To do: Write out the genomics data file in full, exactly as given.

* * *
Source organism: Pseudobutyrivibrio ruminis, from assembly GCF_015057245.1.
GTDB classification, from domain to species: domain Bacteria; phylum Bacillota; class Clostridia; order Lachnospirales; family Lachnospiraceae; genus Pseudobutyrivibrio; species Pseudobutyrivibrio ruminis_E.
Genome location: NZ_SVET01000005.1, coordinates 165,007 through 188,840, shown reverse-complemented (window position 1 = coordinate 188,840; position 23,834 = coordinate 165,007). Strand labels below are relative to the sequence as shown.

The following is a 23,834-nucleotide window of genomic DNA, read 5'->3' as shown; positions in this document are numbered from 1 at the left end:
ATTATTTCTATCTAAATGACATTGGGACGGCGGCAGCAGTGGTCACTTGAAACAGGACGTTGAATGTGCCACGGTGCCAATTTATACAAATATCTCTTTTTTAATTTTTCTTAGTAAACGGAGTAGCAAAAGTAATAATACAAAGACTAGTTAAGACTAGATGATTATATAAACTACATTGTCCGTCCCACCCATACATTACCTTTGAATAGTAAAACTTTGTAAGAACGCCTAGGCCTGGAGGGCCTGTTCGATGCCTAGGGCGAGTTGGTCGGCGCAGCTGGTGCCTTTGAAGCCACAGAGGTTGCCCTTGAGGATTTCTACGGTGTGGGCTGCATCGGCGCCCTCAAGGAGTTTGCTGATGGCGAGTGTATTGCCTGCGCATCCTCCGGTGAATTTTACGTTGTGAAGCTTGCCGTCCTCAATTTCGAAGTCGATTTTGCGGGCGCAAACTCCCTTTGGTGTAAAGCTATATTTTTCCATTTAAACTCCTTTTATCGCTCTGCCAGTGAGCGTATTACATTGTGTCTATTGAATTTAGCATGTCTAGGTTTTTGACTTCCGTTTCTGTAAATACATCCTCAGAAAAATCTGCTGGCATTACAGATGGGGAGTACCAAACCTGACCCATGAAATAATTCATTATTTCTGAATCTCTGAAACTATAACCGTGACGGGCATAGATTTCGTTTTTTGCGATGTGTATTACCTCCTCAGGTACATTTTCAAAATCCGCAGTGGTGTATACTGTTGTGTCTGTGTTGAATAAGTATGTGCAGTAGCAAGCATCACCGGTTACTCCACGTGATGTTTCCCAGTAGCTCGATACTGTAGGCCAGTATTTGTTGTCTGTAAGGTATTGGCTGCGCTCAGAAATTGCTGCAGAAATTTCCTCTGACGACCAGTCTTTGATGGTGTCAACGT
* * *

Source organism: Pseudobutyrivibrio ruminis, from assembly GCF_015057245.1.
GTDB classification, from domain to species: domain Bacteria; phylum Bacillota; class Clostridia; order Lachnospirales; family Lachnospiraceae; genus Pseudobutyrivibrio; species Pseudobutyrivibrio ruminis_E.
Genome location: NZ_SVET01000005.1, coordinates 165,007 through 188,840, shown reverse-complemented (window position 1 = coordinate 188,840; position 23,834 = coordinate 165,007). Strand labels below are relative to the sequence as shown.

The following is a 23,834-nucleotide window of genomic DNA, read 5'->3' as shown; positions in this document are numbered from 1 at the left end:
ATTATTTCTATCTAAATGACATTGGGACGGCGGCAGCAGTGGTCACTTGAAACAGGACGTTGAATGTGCCACGGTGCCAATTTATACAAATATCTCTTTTTTAATTTTTCTTAGTAAACGGAGTAGCAAAAGTAATAATACAAAGACTAGTTAAGACTAGATGATTATATAAACTACATTGTCCGTCCCACCCATACATTACCTTTGAATAGTAAAACTTTGTAAGAACGCCTAGGCCTGGAGGGCCTGTTCGATGCCTAGGGCGAGTTGGTCGGCGCAGCTGGTGCCTTTGAAGCCACAGAGGTTGCCCTTGAGGATTTCTACGGTGTGGGCTGCATCGGCGCCCTCAAGGAGTTTGCTGATGGCGAGTGTATTGCCTGCGCATCCTCCGGTGAATTTTACGTTGTGAAGCTTGCCGTCCTCAATTTCGAAGTCGATTTTGCGGGCGCAAACTCCCTTTGGTGTAAAGCTATATTTTTCCATTTAAACTCCTTTTATCGCTCTGCCAGTGAGCGTATTACATTGTGTCTATTGAATTTAGCATGTCTAGGTTTTTGACTTCCGTTTCTGTAAATACATCCTCAGAAAAATCTGCTGGCATTACAGATGGGGAGTACCAAACCTGACCCATGAAATAATTCATTATTTCTGAATCTCTGAAACTATAACCGTGACGGGCATAGATTTCGTTTTTTGCGATGTGTATTACCTCCTCAGGTACATTTTCAAAATCCGCAGTGGTGTATACTGTTGTGTCTGTGTTGAATAAGTATGTGCAGTAGCAAGCATCACCGGTTACTCCACGTGATGTTTCCCAGTAGCTCGATACTGTAGGCCAGTATTTGTTGTCTGTAAGGTATTGGCTGCGCTCAGAAATTGCTGCAGAAATTTCCTCTGACGACCAGTCTTTGATGGTGTCAACGT